Friday, June 17, 2011

Early Screening for Autism Coming into Question

Canadian researchers are questioning whether early screening is in the best interest of the public.  On Monday of this week, an article was published in the journal Pediatrics against these tools.  They have seen these measures as premature and not coming to the correct diagnostic conclusion. 

"We don't have research evidence to show how well screening works and whether we do more good than harm," Dr. Jan Willem Gorter, a pediatrician at McMaster University in Hamilton, Canada, told Reuters Health.
While many screening tests exist—usually based on simple questions about the child's use of eye contact and gestures—none of them are very accurate, Gorter and colleagues report in the journal Pediatrics.
Often the tests will misdiagnose healthy kids, such as one recent test that yielded false positives a quarter of the time, or they will fail to detect autism.
"The potential burdens on families of receiving a misdiagnosis (either a false-positive or a false-negative) may be enormous," the researchers write, "and there might be labeling effects that can be hard to remove." 
Read more:

I have to say that I was dumbfounded reading this article.  The earlier the diagnosis, the sooner the intervention, right?  It truly can be challenging to diagnosis at an early age, especially with those on the higher end of the spectrum.  However, it is important to start looking at red flags when first noted.  With autism rates soaring each year, taking a step backwards is the last thing we need to do.  I was quite relieved to see that experts in the field have since stepped up to share their concerns with this journal article.  From Autism Speaks:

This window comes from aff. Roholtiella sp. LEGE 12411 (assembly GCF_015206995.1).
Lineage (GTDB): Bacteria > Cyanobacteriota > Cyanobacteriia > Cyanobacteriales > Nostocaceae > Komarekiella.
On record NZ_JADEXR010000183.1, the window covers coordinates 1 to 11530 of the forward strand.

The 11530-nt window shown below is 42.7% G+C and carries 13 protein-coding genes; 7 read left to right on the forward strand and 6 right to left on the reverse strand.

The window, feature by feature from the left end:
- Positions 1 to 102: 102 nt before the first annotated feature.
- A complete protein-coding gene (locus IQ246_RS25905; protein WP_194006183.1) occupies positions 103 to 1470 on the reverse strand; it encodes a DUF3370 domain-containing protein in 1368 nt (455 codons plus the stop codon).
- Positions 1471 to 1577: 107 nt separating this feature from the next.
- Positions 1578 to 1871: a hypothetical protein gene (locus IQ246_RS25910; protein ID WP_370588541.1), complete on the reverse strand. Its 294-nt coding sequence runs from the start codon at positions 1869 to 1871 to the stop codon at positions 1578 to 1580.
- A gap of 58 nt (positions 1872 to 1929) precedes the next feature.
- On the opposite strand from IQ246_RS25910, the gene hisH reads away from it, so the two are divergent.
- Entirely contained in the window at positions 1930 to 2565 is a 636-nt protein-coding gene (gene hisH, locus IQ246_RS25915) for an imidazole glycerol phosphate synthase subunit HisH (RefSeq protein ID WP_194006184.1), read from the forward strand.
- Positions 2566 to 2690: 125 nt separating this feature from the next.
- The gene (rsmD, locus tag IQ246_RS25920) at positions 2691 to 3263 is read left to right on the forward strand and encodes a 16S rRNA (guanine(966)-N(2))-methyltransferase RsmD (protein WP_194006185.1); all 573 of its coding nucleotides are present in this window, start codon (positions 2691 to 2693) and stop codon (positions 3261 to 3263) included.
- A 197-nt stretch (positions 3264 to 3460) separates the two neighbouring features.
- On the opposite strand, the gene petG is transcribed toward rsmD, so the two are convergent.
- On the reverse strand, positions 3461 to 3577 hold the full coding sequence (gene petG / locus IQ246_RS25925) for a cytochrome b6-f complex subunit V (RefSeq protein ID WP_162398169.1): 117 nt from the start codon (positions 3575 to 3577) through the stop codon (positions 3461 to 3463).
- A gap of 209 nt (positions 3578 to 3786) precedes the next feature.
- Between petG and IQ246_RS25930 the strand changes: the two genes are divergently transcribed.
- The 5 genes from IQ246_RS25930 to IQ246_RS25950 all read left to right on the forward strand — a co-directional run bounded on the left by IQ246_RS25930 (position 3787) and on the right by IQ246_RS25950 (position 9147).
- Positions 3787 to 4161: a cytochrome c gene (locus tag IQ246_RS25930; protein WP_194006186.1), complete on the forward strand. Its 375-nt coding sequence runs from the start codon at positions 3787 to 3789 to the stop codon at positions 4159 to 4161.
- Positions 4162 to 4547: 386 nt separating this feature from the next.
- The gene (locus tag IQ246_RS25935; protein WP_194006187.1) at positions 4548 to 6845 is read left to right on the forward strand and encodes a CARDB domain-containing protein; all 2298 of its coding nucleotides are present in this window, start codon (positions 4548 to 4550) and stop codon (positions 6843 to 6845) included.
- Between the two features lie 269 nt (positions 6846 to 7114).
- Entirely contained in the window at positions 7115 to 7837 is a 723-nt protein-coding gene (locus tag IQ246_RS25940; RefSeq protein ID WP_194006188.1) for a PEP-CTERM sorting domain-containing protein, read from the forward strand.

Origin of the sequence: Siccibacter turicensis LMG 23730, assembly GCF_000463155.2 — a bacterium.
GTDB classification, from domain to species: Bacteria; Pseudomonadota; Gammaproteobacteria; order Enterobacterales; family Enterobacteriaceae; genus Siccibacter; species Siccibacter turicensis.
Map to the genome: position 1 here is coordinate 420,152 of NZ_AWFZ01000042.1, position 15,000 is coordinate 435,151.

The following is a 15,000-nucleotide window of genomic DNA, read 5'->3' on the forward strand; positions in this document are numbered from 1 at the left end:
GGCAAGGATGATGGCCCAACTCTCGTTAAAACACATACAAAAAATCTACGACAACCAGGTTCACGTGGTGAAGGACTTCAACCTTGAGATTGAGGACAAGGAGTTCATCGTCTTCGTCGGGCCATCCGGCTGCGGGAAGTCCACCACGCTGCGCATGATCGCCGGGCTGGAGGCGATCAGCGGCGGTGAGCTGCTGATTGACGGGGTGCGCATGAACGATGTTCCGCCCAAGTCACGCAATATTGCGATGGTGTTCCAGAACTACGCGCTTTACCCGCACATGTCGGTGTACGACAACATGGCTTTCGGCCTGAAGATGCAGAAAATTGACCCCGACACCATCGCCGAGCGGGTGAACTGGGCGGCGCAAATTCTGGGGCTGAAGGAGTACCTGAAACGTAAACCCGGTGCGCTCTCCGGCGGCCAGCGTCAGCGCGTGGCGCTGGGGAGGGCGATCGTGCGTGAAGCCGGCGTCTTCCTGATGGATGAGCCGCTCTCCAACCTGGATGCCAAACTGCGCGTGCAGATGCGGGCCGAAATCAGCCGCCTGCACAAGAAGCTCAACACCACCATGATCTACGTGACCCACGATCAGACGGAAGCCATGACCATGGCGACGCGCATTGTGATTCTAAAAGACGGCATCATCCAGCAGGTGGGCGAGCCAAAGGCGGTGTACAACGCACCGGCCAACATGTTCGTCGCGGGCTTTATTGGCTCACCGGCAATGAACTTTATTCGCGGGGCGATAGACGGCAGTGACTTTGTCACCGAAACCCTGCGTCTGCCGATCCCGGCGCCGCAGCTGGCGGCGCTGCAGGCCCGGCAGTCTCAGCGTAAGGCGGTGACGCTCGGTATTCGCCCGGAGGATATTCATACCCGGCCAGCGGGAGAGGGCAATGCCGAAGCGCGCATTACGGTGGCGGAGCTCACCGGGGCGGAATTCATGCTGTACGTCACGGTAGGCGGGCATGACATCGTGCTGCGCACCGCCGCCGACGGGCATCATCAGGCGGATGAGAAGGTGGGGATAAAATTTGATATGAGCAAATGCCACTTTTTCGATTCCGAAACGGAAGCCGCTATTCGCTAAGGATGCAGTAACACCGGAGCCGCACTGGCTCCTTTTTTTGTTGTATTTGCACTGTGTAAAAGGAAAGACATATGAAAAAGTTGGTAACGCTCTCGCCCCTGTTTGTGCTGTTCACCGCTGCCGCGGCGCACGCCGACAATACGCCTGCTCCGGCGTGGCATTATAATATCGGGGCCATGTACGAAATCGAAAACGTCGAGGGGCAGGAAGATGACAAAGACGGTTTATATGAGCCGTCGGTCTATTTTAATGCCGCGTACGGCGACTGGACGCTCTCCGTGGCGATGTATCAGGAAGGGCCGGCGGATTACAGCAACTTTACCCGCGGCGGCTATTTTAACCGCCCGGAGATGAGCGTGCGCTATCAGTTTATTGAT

"By screening for autism at an early age, children are able to begin intervention as soon as possible," said Geraldine Dawson, chief science officer for the Autism Speaks advocacy group. "Studies have shown that early intervention results in significant increases in cognitive and language abilities, and adaptive behavior, and gives children the best chance for a positive outcome."
The journal article also made some additional strong statements:
  • "little support for the effectiveness for speech and language therapy for people with autism,"
  • "applied behavior intervention did not significantly improve the cognitive outcomes of children"
  • "screening is pointless, and almost certainly unethical."
I feel that this article may have set us back rather than pushing us forward in the field of autism.  The statements made against screening and interventions seems more harmful than what was highlighted in this journal.  Using terms such as "pointless" and "unethical" are astonishing statements to make for any diagnostic tool. 
I would love to hear other people's thoughts on this issue.  Should we call into question our screening tools or does this cause more problems in the long run?


Read more from the full articles:

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